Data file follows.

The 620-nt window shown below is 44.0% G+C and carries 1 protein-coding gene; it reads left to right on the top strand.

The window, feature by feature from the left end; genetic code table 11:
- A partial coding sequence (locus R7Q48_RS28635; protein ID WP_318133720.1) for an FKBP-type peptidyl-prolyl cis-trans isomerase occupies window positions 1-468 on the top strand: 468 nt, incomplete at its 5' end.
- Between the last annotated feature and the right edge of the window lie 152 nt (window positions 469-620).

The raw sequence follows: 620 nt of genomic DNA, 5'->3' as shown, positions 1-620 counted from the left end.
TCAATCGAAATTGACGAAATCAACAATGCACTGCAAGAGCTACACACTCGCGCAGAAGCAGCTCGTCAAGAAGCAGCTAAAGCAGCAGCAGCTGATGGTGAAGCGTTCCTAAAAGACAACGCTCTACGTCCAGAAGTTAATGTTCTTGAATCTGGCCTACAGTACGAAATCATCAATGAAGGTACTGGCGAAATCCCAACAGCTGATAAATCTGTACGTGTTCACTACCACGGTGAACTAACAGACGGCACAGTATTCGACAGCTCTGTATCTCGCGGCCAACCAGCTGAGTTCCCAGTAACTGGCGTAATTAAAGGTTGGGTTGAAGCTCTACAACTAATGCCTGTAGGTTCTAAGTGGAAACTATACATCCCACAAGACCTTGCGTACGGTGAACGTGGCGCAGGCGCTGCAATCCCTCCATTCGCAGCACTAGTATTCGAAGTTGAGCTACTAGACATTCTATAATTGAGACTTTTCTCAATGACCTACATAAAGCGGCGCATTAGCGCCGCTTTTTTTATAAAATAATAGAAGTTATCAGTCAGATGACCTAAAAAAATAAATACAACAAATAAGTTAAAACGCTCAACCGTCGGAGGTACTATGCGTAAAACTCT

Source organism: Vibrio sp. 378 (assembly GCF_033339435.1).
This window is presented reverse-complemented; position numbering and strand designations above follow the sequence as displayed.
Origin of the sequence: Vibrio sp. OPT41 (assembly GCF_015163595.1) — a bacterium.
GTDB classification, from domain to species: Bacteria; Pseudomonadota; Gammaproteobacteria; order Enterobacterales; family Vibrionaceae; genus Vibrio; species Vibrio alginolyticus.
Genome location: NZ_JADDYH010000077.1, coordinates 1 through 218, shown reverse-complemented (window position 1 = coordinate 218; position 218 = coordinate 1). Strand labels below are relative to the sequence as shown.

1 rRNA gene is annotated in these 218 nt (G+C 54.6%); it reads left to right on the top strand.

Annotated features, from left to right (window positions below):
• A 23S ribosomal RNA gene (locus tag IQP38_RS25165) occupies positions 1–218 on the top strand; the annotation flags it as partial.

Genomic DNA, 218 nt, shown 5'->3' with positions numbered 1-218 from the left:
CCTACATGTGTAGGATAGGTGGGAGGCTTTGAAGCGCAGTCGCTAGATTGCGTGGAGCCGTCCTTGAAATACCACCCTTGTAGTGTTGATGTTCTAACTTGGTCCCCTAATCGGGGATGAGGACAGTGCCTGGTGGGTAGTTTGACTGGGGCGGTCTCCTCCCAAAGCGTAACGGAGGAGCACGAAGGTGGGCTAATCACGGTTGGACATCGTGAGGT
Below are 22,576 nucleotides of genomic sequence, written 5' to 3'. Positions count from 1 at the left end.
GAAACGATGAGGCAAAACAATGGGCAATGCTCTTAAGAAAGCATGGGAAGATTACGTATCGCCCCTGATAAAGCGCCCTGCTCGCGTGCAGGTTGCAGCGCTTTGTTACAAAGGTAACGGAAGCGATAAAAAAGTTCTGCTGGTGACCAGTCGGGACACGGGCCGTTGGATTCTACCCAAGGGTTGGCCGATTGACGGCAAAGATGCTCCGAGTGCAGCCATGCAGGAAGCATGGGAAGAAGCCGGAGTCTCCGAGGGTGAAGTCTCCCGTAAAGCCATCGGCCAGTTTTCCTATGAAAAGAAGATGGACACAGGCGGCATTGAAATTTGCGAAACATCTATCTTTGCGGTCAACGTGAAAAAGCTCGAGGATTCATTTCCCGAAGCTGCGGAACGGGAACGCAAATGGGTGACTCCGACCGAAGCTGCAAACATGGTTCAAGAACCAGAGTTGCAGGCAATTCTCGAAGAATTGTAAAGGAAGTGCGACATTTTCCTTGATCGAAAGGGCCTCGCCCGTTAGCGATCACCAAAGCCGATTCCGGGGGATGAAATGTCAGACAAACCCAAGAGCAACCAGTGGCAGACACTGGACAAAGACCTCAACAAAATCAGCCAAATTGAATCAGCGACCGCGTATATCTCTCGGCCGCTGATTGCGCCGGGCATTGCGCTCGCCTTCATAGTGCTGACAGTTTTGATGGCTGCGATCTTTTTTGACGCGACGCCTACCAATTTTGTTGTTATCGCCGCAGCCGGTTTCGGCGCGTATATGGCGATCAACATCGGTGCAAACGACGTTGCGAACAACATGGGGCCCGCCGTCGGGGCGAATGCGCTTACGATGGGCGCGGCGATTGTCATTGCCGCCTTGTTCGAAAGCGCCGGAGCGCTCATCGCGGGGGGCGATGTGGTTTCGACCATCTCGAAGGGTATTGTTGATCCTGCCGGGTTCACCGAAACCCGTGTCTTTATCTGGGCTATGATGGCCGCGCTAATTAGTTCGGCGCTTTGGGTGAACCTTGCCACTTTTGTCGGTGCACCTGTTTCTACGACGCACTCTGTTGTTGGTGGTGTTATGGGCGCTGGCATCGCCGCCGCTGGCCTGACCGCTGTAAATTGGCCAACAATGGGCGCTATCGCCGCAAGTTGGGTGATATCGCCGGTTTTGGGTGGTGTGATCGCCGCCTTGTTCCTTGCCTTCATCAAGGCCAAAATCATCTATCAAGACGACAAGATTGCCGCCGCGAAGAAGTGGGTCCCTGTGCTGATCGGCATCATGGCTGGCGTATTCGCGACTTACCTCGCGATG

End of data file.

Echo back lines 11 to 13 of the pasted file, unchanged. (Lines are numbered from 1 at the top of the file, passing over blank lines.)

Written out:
Genome location: NZ_JADDYH010000077.1, coordinates 1 through 218, shown reverse-complemented (window position 1 = coordinate 218; position 218 = coordinate 1). Strand labels below are relative to the sequence as shown.

1 rRNA gene is annotated in these 218 nt (G+C 54.6%); it reads left to right on the top strand.

Annotated features, from left to right (window positions below):